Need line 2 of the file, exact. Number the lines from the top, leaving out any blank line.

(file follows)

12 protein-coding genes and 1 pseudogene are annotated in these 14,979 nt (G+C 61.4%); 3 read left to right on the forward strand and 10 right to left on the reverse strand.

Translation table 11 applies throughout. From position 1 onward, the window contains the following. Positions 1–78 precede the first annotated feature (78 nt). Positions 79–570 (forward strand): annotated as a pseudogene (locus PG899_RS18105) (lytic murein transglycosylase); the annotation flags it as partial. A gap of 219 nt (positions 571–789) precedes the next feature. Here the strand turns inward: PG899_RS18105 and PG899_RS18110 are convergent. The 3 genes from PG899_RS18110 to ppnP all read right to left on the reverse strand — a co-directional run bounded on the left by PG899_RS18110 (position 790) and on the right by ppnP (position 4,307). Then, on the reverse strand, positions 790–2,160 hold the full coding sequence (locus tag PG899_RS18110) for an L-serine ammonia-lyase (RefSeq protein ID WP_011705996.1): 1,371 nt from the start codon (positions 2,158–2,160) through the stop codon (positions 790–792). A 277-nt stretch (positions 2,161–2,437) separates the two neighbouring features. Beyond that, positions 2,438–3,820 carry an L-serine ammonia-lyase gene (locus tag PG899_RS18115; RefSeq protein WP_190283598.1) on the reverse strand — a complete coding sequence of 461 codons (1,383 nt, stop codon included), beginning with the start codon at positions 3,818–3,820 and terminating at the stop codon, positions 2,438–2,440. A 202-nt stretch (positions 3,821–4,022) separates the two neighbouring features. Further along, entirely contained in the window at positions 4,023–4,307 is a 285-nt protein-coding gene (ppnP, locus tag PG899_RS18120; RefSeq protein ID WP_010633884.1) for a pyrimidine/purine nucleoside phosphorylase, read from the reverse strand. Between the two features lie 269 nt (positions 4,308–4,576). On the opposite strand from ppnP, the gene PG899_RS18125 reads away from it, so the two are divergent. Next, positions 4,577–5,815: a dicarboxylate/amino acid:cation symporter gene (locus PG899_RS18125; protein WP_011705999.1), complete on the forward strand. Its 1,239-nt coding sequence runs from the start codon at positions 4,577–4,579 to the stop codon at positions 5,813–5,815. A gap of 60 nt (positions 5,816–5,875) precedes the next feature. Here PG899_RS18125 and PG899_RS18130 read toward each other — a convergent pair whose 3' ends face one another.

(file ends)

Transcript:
Translation table 11 applies throughout. From position 1 onward, the window contains the following. Positions 1–78 precede the first annotated feature (78 nt). Positions 79–570 (forward strand): annotated as a pseudogene (locus PG899_RS18105) (lytic murein transglycosylase); the annotation flags it as partial. A gap of 219 nt (positions 571–789) precedes the next feature. Here the strand turns inward: PG899_RS18105 and PG899_RS18110 are convergent. The 3 genes from PG899_RS18110 to ppnP all read right to left on the reverse strand — a co-directional run bounded on the left by PG899_RS18110 (position 790) and on the right by ppnP (position 4,307). Then, on the reverse strand, positions 790–2,160 hold the full coding sequence (locus tag PG899_RS18110) for an L-serine ammonia-lyase (RefSeq protein ID WP_011705996.1): 1,371 nt from the start codon (positions 2,158–2,160) through the stop codon (positions 790–792). A 277-nt stretch (positions 2,161–2,437) separates the two neighbouring features. Beyond that, positions 2,438–3,820 carry an L-serine ammonia-lyase gene (locus tag PG899_RS18115; RefSeq protein WP_190283598.1) on the reverse strand — a complete coding sequence of 461 codons (1,383 nt, stop codon included), beginning with the start codon at positions 3,818–3,820 and terminating at the stop codon, positions 2,438–2,440. A 202-nt stretch (positions 3,821–4,022) separates the two neighbouring features. Further along, entirely contained in the window at positions 4,023–4,307 is a 285-nt protein-coding gene (ppnP, locus tag PG899_RS18120; RefSeq protein ID WP_010633884.1) for a pyrimidine/purine nucleoside phosphorylase, read from the reverse strand. Between the two features lie 269 nt (positions 4,308–4,576). On the opposite strand from ppnP, the gene PG899_RS18125 reads away from it, so the two are divergent. Next, positions 4,577–5,815: a dicarboxylate/amino acid:cation symporter gene (locus PG899_RS18125; protein WP_011705999.1), complete on the forward strand. Its 1,239-nt coding sequence runs from the start codon at positions 4,577–4,579 to the stop codon at positions 5,813–5,815. A gap of 60 nt (positions 5,816–5,875) precedes the next feature. Here PG899_RS18125 and PG899_RS18130 read toward each other — a convergent pair whose 3' ends face one another.